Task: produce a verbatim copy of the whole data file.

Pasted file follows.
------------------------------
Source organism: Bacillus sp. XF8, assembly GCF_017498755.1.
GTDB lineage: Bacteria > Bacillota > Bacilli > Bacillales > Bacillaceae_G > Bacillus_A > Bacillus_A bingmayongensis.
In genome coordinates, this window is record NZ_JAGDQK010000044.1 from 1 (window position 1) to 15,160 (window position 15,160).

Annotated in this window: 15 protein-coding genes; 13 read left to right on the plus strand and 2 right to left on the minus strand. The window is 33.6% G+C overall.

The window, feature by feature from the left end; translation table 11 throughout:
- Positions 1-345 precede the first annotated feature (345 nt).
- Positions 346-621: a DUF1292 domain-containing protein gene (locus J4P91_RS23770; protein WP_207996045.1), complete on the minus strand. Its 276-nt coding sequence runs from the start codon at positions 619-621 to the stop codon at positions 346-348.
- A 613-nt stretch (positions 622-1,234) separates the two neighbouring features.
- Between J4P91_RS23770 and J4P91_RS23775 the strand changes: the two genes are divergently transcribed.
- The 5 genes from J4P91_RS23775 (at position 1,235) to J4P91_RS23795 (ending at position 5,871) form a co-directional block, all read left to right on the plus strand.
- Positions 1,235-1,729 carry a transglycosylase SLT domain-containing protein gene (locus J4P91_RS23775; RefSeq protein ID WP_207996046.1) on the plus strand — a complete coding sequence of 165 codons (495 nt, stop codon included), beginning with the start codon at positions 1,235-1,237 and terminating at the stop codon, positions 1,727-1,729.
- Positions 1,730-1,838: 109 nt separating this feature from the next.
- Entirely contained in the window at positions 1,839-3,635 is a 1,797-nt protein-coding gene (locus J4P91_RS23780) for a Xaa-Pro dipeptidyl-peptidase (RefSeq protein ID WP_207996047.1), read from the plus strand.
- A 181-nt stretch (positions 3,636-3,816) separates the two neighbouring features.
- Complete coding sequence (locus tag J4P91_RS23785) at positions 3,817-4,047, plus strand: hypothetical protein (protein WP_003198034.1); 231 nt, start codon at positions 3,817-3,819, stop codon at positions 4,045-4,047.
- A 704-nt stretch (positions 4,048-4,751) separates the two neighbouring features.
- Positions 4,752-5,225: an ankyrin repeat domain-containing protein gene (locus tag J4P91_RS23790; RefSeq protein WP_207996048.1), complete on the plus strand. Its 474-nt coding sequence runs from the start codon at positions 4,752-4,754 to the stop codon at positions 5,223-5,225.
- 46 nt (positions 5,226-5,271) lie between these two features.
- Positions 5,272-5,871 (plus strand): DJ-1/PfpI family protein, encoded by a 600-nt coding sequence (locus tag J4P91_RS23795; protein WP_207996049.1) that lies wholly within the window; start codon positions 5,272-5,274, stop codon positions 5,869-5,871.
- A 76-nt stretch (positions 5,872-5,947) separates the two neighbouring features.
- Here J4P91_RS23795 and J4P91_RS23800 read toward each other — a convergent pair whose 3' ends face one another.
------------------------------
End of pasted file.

Source organism: Bacillus sp. XF8, assembly GCF_017498755.1.
GTDB lineage: Bacteria > Bacillota > Bacilli > Bacillales > Bacillaceae_G > Bacillus_A > Bacillus_A bingmayongensis.
In genome coordinates, this window is record NZ_JAGDQK010000044.1 from 1 (window position 1) to 15,160 (window position 15,160).

Annotated in this window: 15 protein-coding genes; 13 read left to right on the plus strand and 2 right to left on the minus strand. The window is 33.6% G+C overall.

The window, feature by feature from the left end; translation table 11 throughout:
- Positions 1-345 precede the first annotated feature (345 nt).
- Positions 346-621: a DUF1292 domain-containing protein gene (locus J4P91_RS23770; protein WP_207996045.1), complete on the minus strand. Its 276-nt coding sequence runs from the start codon at positions 619-621 to the stop codon at positions 346-348.
- A 613-nt stretch (positions 622-1,234) separates the two neighbouring features.
- Between J4P91_RS23770 and J4P91_RS23775 the strand changes: the two genes are divergently transcribed.
- The 5 genes from J4P91_RS23775 (at position 1,235) to J4P91_RS23795 (ending at position 5,871) form a co-directional block, all read left to right on the plus strand.
- Positions 1,235-1,729 carry a transglycosylase SLT domain-containing protein gene (locus J4P91_RS23775; RefSeq protein ID WP_207996046.1) on the plus strand — a complete coding sequence of 165 codons (495 nt, stop codon included), beginning with the start codon at positions 1,235-1,237 and terminating at the stop codon, positions 1,727-1,729.
- Positions 1,730-1,838: 109 nt separating this feature from the next.
- Entirely contained in the window at positions 1,839-3,635 is a 1,797-nt protein-coding gene (locus J4P91_RS23780) for a Xaa-Pro dipeptidyl-peptidase (RefSeq protein ID WP_207996047.1), read from the plus strand.
- A 181-nt stretch (positions 3,636-3,816) separates the two neighbouring features.
- Complete coding sequence (locus tag J4P91_RS23785) at positions 3,817-4,047, plus strand: hypothetical protein (protein WP_003198034.1); 231 nt, start codon at positions 3,817-3,819, stop codon at positions 4,045-4,047.
- A 704-nt stretch (positions 4,048-4,751) separates the two neighbouring features.
- Positions 4,752-5,225: an ankyrin repeat domain-containing protein gene (locus tag J4P91_RS23790; RefSeq protein WP_207996048.1), complete on the plus strand. Its 474-nt coding sequence runs from the start codon at positions 4,752-4,754 to the stop codon at positions 5,223-5,225.
- 46 nt (positions 5,226-5,271) lie between these two features.
- Positions 5,272-5,871 (plus strand): DJ-1/PfpI family protein, encoded by a 600-nt coding sequence (locus tag J4P91_RS23795; protein WP_207996049.1) that lies wholly within the window; start codon positions 5,272-5,274, stop codon positions 5,869-5,871.
- A 76-nt stretch (positions 5,872-5,947) separates the two neighbouring features.
- Here J4P91_RS23795 and J4P91_RS23800 read toward each other — a convergent pair whose 3' ends face one another.